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Nystagmus       Article     History   Tree Map
  Encyclopedia of Keywords > Health > Diseases > Symptoms > Ataxia > Nystagmus   Michael Charnine

Keywords and Sections
MULTIPLE SCLEROSIS
TORSIONAL NYSTAGMUS
VIDEO
PENDULAR NYSTAGMUS
EYE MOVEMENTS
SEE-SAW
POSITIONAL
GAZE
UPBEAT NYSTAGMUS
CANAL
CONGENITAL NYSTAGMUS
DOWNBEAT NYSTAGMUS
OCULAR
OPPOSITE
EVOKED
VESTIBULAR
LESIONS
VERTICAL NYSTAGMUS
ACQUIRED
ACCOMPANIED
SECONDS
HORIZONTAL NYSTAGMUS
COMMON CAUSE
PATTERN
SUPPRESSION
ELICITED
OPTOKINETIC NYSTAGMUS
ABDUCTION NYSTAGMUS
INTENTION TREMOR
DIRECTION
RARE
BRAIN
ASSOCIATED
HEAD INJURY
TREATMENT
SEIZURES
VESTIBULAR NUCLEI
PTOSIS
STRABISMUS
VOMITING
EYE
EYES
DISEASE
IRREVERSIBLE
TREMOR
DEGREE
Review of Short Phrases and Links

    This Review contains major "Nystagmus"- related terms, short phrases and links grouped together in the form of Encyclopedia article.

Definitions

  1. Nystagmus is a combination of alternating slow and fast phase eye movements in opposite directions.
  2. Nystagmus is defined as involuntary movement of the eyes.
  3. Nystagmus is an associated sign, and is usually unidirectional and never vertical.
  4. Nystagmus is an infratentorial sign, and thus is due to posterior circulation ischemia in stroke patients.
  5. Nystagmus was considered to be present only when it was seen on forward gaze.

Multiple Sclerosis

  1. Neuro-ophthalmology Barton JJS, Cox TA. Acquired pendular nystagmus in multiple sclerosis: clinical observations and the role of optic neuropathy.
  2. Aschoff J, Conrad B, Kornhuber HH. Acquired pendular nystagmus with oscillopsia in multiple sclerosis: a sign of cerebellar disease.
  3. Similar acquired pendular nystagmus in adults can be caused by multiple sclerosis, and follow brainstem infarcts.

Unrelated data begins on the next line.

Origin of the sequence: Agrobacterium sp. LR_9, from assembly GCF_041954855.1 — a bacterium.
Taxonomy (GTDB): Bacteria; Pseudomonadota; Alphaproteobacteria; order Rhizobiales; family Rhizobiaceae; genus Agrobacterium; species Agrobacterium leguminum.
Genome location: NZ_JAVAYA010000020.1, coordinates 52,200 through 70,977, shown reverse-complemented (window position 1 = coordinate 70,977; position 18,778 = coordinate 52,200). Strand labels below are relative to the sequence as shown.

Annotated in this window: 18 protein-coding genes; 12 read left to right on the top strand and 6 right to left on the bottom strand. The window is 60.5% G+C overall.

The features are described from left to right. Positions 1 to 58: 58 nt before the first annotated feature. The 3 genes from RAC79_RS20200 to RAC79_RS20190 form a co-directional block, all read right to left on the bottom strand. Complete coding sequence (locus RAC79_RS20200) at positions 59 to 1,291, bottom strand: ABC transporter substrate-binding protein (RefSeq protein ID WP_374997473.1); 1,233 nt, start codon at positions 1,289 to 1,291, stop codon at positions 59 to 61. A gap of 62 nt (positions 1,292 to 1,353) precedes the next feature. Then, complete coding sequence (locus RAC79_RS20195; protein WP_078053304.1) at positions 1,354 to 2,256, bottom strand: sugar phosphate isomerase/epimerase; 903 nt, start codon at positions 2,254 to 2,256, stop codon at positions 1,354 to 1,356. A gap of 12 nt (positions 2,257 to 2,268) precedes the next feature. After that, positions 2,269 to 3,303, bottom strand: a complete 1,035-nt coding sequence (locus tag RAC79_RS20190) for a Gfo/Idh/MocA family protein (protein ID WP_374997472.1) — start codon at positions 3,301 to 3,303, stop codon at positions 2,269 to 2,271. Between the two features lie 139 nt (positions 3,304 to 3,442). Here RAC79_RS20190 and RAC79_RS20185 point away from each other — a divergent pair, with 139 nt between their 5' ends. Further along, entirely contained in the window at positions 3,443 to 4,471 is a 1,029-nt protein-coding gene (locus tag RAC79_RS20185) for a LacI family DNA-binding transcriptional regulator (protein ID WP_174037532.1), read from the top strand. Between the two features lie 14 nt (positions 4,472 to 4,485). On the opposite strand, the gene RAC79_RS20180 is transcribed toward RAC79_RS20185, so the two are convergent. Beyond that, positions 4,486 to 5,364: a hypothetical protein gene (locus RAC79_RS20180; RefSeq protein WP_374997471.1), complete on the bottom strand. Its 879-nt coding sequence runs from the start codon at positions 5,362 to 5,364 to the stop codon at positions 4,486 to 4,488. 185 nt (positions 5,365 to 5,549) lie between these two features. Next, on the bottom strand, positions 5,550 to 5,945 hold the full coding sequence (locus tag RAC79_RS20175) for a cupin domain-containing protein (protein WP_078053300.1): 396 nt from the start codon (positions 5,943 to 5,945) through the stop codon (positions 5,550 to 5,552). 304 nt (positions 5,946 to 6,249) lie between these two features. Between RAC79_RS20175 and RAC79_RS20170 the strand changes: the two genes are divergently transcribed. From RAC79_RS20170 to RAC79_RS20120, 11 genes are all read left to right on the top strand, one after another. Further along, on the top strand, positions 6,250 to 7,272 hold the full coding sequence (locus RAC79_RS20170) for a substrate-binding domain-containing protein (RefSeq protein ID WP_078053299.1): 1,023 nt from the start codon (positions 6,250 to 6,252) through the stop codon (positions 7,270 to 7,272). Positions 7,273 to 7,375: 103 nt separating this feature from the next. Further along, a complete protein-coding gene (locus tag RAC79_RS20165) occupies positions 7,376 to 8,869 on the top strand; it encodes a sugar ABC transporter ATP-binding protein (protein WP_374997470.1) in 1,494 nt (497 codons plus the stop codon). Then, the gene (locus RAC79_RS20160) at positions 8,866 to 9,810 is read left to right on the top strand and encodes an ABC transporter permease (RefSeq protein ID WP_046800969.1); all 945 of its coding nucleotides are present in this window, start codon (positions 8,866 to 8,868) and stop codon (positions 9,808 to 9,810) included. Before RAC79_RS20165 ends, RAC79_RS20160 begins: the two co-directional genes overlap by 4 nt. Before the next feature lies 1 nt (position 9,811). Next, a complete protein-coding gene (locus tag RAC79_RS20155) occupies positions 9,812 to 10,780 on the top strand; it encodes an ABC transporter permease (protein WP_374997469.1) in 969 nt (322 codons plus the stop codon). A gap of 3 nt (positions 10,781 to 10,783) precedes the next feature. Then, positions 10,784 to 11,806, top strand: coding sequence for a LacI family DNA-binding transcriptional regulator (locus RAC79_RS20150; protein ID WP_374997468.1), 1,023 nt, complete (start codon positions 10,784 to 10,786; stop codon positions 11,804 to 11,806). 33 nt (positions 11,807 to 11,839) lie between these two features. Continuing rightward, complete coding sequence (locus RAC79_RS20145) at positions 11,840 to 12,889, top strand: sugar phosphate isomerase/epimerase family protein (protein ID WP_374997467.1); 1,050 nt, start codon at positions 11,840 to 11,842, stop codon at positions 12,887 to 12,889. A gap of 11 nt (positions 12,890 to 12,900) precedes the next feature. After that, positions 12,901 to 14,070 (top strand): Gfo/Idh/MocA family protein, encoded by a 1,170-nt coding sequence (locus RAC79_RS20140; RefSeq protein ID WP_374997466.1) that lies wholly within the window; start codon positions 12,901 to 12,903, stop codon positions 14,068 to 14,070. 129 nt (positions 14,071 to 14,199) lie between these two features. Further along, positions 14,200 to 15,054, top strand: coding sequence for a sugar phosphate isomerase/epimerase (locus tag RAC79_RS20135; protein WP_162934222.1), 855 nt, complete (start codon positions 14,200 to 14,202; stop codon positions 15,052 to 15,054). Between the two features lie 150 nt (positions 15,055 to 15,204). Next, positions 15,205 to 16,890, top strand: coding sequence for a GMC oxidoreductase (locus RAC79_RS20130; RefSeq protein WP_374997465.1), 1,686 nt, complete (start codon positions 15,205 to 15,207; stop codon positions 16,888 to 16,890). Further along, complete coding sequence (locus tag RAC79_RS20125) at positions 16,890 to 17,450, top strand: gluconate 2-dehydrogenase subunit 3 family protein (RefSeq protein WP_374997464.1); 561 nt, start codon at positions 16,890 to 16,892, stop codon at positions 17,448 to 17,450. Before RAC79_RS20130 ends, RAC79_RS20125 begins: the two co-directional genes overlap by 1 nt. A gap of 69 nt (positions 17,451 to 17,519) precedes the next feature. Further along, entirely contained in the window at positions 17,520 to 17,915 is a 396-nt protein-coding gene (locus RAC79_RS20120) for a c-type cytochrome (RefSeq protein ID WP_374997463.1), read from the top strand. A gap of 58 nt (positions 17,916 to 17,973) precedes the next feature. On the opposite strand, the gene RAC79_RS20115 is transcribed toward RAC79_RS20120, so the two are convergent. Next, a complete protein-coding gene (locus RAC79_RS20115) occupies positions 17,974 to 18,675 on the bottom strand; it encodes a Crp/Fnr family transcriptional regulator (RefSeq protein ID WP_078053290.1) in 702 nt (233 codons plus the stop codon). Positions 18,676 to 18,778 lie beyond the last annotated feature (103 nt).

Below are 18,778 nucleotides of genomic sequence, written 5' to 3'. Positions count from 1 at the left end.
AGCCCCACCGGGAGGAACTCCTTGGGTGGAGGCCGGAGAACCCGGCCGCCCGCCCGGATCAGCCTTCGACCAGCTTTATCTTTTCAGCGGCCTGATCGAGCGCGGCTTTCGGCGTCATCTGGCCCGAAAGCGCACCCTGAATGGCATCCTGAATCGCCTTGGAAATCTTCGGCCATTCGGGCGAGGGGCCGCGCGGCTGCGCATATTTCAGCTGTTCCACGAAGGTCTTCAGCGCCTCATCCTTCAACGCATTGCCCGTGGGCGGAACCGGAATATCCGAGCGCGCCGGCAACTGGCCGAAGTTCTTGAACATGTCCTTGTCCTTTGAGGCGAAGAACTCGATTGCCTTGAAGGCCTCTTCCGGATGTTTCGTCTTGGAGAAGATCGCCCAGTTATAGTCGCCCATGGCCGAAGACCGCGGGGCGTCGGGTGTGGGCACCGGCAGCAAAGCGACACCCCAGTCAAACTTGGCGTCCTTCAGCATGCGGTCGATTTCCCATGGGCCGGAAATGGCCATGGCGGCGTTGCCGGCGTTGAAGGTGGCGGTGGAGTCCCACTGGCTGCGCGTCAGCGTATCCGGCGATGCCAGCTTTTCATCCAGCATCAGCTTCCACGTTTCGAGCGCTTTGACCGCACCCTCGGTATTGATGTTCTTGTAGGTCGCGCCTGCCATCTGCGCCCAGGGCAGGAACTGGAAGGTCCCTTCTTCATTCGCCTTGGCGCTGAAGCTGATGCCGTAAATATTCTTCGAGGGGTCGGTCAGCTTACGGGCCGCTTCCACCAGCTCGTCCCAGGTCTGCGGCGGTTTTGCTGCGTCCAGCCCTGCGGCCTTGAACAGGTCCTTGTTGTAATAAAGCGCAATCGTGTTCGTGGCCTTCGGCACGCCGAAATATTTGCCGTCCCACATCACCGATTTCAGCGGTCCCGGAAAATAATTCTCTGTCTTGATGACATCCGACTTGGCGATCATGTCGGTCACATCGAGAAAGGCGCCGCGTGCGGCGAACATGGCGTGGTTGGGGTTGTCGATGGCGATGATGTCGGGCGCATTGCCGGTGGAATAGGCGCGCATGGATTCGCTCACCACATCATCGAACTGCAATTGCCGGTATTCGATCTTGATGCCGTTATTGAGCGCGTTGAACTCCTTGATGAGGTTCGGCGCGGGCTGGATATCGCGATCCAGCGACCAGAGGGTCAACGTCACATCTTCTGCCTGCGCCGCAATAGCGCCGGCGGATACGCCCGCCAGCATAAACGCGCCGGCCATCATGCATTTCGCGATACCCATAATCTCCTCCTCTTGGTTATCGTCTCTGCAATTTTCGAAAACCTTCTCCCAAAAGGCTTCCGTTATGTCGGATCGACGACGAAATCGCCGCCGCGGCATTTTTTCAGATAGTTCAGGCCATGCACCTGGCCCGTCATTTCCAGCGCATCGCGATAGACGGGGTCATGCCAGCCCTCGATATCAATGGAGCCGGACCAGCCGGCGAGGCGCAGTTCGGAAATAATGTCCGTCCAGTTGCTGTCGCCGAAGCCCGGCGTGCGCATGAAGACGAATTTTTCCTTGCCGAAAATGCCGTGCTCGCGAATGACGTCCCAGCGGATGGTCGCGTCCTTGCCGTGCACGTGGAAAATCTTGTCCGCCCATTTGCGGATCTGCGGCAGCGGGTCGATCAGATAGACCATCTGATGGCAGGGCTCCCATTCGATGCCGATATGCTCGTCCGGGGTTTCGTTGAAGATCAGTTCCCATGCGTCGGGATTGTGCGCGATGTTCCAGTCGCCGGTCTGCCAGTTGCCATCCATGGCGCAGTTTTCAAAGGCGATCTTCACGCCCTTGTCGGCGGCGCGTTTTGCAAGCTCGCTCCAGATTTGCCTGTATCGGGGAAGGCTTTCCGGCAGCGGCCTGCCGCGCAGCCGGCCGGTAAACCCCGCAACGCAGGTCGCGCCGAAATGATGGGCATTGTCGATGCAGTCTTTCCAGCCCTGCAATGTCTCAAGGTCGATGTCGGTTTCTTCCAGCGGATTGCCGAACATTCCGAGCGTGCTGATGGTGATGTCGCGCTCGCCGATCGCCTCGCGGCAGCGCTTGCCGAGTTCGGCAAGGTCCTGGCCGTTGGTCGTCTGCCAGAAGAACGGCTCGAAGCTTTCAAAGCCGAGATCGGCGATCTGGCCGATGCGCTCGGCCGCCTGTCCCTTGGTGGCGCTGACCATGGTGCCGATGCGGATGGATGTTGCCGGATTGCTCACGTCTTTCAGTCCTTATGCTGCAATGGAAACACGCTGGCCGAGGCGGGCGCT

Torsional Nystagmus

  1. Unilateral internuclear ophthalmoplegia and ipsiversive torsional nystagmus.
  2. Localizing value of torsional nystagmus in small midbrain lesions.
  3. We report a case of a 72-year-old male who developed brainstem stroke and was found to have left INO with torsional nystagmus.
  4. Torsional nystagmus generally accompanies horizontal nystagmus due to labyrinthine disease.

Video

  1. Under video Frenzel goggles, it is common to see nystagmus provoked by vibration over the ears, over the front or back of the neck.
  2. Supplemental material on the site DVD: Video of upbeating nystagmus due to Wernicke's encephalopathy.

Pendular Nystagmus

  1. Spasmus nutans is a transient pendular nystagmus that occurs in children, accompanied by a head tremor and torticollus.
  2. Vertical pendular nystagmus associated with oculopalatal myoclonus syndome.
  3. Most frequently, pendular nystagmus is caused by central lesions involving the central tegmental tract.

Eye Movements

  1. Any disease of the brain (such as multiple sclerosis or brain tumors) can cause nystagmus if the areas controlling eye movements are damaged.
  2. Electronystagmography - A method by which eye movements are recorded and by which the origin of nystagmus may be elucidated.

See-Saw

  1. Jerk waveform see-saw nystagmus due to unilateral mesodiencephalic lesion.
  2. Barton JJS. Blink- and saccade-induced see-saw nystagmus.
  3. Prior to the diagnosis of MS, he had no history of childhood strabismus, nystagmus, acute optic neuritis, or acute visual loss.

Positional

  1. Nystagmus may occur in people with brain damage, brain tumors or inner ear diseases.
  2. In that context, torsional nystagmus is generally attributed to benign paroxysmal positional vertigo (BPPV).
  3. Objectives: To clarify the clinical significance of positional down beat nystagmus (pDBN).
  4. Haynes DS., 2002. Treatment of benign positional vertigo using the semont maneuver: efficacy in patients presenting without nystagmus.

Gaze

  1. This is assessed in the horizontal gaze nystagmus test.
  2. All patients had truncal ataxia, nystagmus, dysmetria, and dysarthria.
  3. There may be nystagmus, ocular dysmetria and poor pursuit.
  4. The clinical picture included cerebellar ataxia, gaze and rebound nystagmus.

Upbeat Nystagmus

  1. For complete unilateral lesions, a small residual nystagmus may persist for years.
  2. Primary position upbeat nystagmus due to unilateral medial medullary infarction.
  3. Upbeat nystagmus can be modulated by convergence, changing into downbeat, when it occurs congenitally as well as when associated with Wernicke's.

Canal

  1. In this case, it may be a peripheral nystagmus -- anterior canal BPPV, rather than a central nystagmus.